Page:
Once upon a time, the Netcraft Web server market share was reported upon eagerly every month for the fact that it showed open source soundly trouncing its proprietary rivals. We don't hear much about that survey these days – not because things have changed, but for that very reason: it's now just become a boring fact of life that Apache has always been the top Web server, still is, and probably will be for the foreseeable future. I think we're fast approaching that situation with the top500 supercomputing table.
I wrote about this six months ago, noting that Linux did rather well, with 91% of the top 500 machines in the world running some form of it. It's time for an update, and I'm afraid it is indeed rather boring: Linux now holds 91.8% of that sector.
Happily, there are still a couple of other points of note. First and foremost, as the world and their canine has been commenting, is the fact that the list is now headed by a Chinese supercomputer (still running Linux, of course): if this surprises you, then you really haven't been paying attention.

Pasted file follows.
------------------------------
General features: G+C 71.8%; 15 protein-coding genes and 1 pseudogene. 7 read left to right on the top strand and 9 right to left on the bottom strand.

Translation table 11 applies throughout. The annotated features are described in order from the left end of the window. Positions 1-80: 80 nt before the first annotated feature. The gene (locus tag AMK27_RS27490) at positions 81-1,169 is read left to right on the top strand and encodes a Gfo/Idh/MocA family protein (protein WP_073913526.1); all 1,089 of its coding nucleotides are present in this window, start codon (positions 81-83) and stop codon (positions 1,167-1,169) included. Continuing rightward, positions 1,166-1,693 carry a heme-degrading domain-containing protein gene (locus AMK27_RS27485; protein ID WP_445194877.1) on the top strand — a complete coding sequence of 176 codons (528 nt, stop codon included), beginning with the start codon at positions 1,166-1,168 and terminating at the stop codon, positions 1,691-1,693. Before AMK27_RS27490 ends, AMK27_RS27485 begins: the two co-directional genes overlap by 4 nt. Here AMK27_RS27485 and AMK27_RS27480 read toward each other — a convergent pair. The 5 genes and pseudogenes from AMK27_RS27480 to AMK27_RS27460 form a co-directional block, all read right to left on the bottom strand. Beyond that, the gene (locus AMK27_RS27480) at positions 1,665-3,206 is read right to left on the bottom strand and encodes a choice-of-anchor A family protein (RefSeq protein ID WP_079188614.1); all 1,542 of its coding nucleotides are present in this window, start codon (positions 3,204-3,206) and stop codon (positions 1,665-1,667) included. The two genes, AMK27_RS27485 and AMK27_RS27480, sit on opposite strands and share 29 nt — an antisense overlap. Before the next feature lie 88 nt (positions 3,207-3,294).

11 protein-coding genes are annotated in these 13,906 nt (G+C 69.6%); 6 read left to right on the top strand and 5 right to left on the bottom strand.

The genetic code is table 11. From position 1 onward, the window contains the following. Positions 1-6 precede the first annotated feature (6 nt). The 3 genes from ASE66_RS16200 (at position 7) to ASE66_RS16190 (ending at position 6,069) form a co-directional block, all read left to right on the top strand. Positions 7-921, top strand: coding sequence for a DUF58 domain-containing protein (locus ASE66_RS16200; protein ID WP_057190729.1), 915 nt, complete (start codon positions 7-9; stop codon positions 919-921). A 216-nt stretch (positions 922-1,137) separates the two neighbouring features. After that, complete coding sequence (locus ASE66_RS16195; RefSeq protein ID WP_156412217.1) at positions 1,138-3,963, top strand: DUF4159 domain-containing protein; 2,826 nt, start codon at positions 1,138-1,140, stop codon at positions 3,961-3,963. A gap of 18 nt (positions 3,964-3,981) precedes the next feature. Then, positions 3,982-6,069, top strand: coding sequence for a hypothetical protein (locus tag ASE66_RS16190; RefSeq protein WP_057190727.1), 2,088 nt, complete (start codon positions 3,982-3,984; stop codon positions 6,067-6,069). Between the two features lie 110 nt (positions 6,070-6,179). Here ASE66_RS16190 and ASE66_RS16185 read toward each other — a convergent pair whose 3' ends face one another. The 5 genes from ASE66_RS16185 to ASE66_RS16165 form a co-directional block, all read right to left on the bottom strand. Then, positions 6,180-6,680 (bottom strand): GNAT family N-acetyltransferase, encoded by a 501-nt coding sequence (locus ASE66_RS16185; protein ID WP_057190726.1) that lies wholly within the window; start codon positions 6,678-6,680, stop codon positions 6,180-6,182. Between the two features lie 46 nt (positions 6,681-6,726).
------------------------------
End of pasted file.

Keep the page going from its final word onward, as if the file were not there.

The Tsubame team ran their Top 500 benchmarking tests on both Linux and Windows, and the difference in performance was less than 5% but Linux did come out on top, Hilf says. Hilf attributes Linux's slim victory to the Tokyo researchers running the Linux tests on a slightly larger number of nodes.
The Tokyo Institute could submit only one test to the Top 500 group, and obviously chose the faster, Linux-based one, Hilf says. Tsubame hit speeds of nearly 1.2 petaflops, good for fourth place in the world. Only seven supercomputers broke a petaflop, so Microsoft could have entered the top ten or perhaps even the top five if Tsubame submitted the Windows run.
Of course, this makes Microsoft's previous taunts that "Linux does not scale" even more delicious. Another comment of Hilf's in the same article is simply bizarre:
Despite losing a top spot to Linux, Microsoft is pleased by the results, or at least appears to be publicly. Supercomputing capabilities have historically been limited to large universities, government agencies and giant research-oriented private businesses, but Microsoft believes Windows HPC Server can expand the market to a much wider range of business customers and fill Microsoft's coffers in the process.
Instead of buying what Hilf calls an "exotic" IBM Blue Gene system or a Cray supercomputer, Windows administrators who need some basic HPC functionality can plunk down $925 for a Windows HPC Server license.
Or they could just run Linux, pay nothing, and get better performance....